Metastatic Breast Cancer Awareness Day



Today is Metastatic Breast Cancer Awareness Day.

What exactly is metastatic breast cancer? It is when the cancer that originated in the breast spreads to other parts of the body.

While metastatic breast cancer used to have a survival rate of only 10% today those numbers are 40% with treatment options such as surgery and/or hormonal therapy, chemo and radiation.

For more information see this WebMD article: Metastatic Breast Cancer as a Chronic Condition

Back to Basics, From the National Breast Cancer Awareness Month Site:

The Top Five Risk Factors for Breast Cancer:

• Sex. The highest risk factor for breast cancer is being female; the disease is about 100 times more common among women.

• Age. The risk of breast cancer increases as a woman grows older. The risk is especially high for women age 60 and older. Breast cancer is uncommon in women younger than age 35, although it does occur. There is some evidence to suggest young African American women are at greater risk for breast cancer than young Caucasian women.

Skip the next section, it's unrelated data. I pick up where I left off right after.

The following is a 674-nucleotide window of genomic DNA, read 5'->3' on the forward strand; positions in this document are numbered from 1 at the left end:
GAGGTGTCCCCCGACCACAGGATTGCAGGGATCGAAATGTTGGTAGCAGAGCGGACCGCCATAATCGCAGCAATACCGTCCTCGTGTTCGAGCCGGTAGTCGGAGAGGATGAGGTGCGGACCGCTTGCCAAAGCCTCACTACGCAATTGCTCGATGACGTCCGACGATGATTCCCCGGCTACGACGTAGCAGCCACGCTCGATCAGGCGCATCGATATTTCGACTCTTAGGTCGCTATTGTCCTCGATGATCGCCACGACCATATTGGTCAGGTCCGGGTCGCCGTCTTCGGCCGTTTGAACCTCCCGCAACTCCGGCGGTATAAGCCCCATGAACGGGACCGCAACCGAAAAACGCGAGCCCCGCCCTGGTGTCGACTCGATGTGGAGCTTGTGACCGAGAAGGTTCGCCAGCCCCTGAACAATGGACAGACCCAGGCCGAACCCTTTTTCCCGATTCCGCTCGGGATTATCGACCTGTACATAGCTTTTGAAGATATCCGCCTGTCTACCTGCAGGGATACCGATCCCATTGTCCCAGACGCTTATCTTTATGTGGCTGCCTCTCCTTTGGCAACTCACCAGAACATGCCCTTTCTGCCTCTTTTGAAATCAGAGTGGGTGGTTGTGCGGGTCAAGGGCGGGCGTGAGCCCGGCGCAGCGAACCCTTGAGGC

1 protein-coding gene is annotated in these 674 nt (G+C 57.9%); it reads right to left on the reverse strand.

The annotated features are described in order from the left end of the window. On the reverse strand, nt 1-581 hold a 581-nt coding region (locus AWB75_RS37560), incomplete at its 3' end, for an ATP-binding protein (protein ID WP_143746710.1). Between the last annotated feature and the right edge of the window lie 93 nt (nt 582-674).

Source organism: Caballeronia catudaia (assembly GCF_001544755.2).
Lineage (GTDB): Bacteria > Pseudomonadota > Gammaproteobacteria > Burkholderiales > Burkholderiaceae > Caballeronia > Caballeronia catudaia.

• Personal History. Women who have had breast cancer and women with a history of breast disease (not cancer, but a condition that may predispose them to cancer)may develop it again.

• Family History. The risk of developing breast cancer increases for a woman whose mother, sister, daughter, or two or more close relatives have had the disease. It is important to know how old they were at the time they were diagnosed.

• The Breast Cancer Genes. Some individuals, both women and men, may be born with an “alteration” (or change) in one of two genes that are important for regulating breast cell growth. Individuals who inherit an alteration in the BRCA1or BRCA2 gene are at an “inherited” higher risk for breast cancer.

More on Metastatic Breast Cancer Awareness Day:

Across the country, from New York City to Riverside, California officials are recognizing today with proclamations, “in an effort to focus public attention on this significant, under served breast cancer population. ” To view these proclamations see the Metastatic Breast Cancer Network site.

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NOTE: The contents in this blog are for informational purposes only, and should not be construed as medical advice, diagnosis, treatment or a substitute for professional care. Always seek the advice of your physician or other qualified health professional before making changes to any existing treatment or program. Some of the information presented in this blog may already be out of date.
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